From: David Fischer (dw-mefischer sbcglobal.net)
My wife tells the story about her grandmother, who had just heard a sermon on the subject of euphemisms as swear words. "Gee whiz" was not permitted because it stood for "Jesus", and so on through almost all the mild words commonly used. This fine old lady's conclusion was that the only word left was "SHIT!"
From: Tom Bubul (tbubul timesleader.com)
First time I heard this word was in 1970 in the sophomore English class at the Jesuit High School I attended. Little Father Joseph Ayd wrote it on the chalk board and he said what it meant. He then gave the following example in the incongruous booming voice that came out of his diminutive frame, "So instead of saying sh*t house, you say powder room." The class roared and I never forgot what euphemism meant.
From: Dr. David L. Streiner (dstreiner klaru-baycrest.on.ca)
Your example of "sanitation worker" for "garbage collector" reminded me of Norton, on The Honeymooners. He described himself as a "subterranean engineer in charge of sanitation" -- he was a sewer worker.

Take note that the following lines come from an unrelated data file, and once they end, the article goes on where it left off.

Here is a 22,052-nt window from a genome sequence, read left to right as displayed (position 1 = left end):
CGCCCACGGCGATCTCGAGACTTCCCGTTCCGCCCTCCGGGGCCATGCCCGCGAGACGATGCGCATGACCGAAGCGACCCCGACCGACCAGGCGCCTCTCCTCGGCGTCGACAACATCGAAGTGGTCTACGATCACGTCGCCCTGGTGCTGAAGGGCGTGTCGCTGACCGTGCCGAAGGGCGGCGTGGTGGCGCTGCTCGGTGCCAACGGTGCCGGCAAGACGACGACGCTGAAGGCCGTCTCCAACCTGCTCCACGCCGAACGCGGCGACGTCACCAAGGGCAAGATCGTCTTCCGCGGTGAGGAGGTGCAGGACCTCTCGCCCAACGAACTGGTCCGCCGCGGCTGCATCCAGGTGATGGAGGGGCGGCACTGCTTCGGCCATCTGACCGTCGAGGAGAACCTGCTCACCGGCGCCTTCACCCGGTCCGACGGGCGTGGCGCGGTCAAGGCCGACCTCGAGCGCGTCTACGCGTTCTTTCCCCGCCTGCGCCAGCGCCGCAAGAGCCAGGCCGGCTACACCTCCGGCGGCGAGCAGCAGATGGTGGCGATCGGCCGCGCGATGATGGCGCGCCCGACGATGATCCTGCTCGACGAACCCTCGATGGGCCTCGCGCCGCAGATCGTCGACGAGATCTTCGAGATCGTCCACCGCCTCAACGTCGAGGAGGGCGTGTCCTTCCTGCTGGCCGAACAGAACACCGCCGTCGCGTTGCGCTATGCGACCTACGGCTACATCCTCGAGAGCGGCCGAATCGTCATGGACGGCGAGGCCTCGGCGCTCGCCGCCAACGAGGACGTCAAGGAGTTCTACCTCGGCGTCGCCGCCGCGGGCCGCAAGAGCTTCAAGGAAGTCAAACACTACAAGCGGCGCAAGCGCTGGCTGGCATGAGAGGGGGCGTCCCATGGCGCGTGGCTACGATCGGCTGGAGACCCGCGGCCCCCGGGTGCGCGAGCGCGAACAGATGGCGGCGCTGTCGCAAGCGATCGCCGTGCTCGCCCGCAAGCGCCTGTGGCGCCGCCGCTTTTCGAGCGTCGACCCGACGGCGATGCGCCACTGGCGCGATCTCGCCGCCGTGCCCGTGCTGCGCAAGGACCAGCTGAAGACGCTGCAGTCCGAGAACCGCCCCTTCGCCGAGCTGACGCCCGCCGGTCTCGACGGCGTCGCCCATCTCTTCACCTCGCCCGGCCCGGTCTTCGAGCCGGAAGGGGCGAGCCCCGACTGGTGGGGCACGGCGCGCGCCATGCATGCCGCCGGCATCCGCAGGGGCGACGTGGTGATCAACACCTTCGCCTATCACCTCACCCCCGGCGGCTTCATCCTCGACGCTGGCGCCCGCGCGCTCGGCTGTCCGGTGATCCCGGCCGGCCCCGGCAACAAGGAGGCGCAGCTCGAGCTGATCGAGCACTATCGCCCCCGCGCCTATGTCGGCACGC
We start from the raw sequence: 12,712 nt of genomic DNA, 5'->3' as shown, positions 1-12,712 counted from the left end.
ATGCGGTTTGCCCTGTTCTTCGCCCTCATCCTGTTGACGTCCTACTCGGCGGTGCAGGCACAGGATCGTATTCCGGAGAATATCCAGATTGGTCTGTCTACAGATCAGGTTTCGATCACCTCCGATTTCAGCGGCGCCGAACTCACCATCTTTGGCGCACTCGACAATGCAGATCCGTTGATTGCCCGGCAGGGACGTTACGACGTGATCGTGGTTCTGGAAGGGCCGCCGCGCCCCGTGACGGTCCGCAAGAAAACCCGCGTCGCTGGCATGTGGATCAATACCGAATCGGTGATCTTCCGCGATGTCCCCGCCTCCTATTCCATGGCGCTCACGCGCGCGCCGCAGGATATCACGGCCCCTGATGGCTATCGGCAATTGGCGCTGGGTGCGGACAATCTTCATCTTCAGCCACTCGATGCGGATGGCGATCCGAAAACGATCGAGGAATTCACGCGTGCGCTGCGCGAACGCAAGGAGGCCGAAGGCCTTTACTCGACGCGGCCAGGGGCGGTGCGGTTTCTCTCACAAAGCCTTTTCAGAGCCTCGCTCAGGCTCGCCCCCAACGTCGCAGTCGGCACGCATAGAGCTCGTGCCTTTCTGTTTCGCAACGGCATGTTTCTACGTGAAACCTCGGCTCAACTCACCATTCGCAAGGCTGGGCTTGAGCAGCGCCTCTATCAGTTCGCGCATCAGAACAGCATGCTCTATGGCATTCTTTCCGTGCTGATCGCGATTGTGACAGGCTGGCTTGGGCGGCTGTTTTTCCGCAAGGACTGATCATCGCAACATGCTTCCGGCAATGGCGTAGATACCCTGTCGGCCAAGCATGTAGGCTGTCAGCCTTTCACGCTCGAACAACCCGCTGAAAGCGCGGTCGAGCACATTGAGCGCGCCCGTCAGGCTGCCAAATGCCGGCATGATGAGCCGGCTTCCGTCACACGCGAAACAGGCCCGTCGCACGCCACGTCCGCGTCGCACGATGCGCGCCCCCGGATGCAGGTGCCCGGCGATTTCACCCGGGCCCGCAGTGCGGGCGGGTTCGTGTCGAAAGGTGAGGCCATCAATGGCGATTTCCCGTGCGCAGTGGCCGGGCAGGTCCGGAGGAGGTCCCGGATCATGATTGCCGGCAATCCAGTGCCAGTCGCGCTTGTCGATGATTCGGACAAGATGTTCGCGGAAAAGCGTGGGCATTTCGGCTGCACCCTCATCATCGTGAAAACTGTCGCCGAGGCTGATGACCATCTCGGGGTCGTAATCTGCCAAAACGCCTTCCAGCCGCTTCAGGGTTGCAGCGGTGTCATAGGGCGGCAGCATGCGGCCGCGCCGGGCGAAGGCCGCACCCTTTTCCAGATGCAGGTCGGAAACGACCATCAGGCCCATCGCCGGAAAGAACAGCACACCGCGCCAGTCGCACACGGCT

From: Joan Z. Shore (joanzshore yahoo.com)
One of the strangest euphemisms in current use is "adult". Whereas this used to mean mature, grown-up, sensible....it now applies to anything that is salacious, sexual, or downright pornographic.
From: Del Smith (wichitadel aol.com)
Who remembers Sydney Harris's wonderful column on words? A regular feature utilized dysphemism and euphemism: "He is a control freak. You are organized. I am an excellent time manager."
From: Christine Lehmann (clehmann pnc.edu)
In a play recently at City Lit Theatre in Chicago, Jan Blixt was playing all four women's parts. There was only one potential intersection, which was solved when as one character she said, "Excuse me, I have to use the euphemism", and a few seconds later re-entered as another character.
From: Michael Bash (mbash1944 yahoo.com)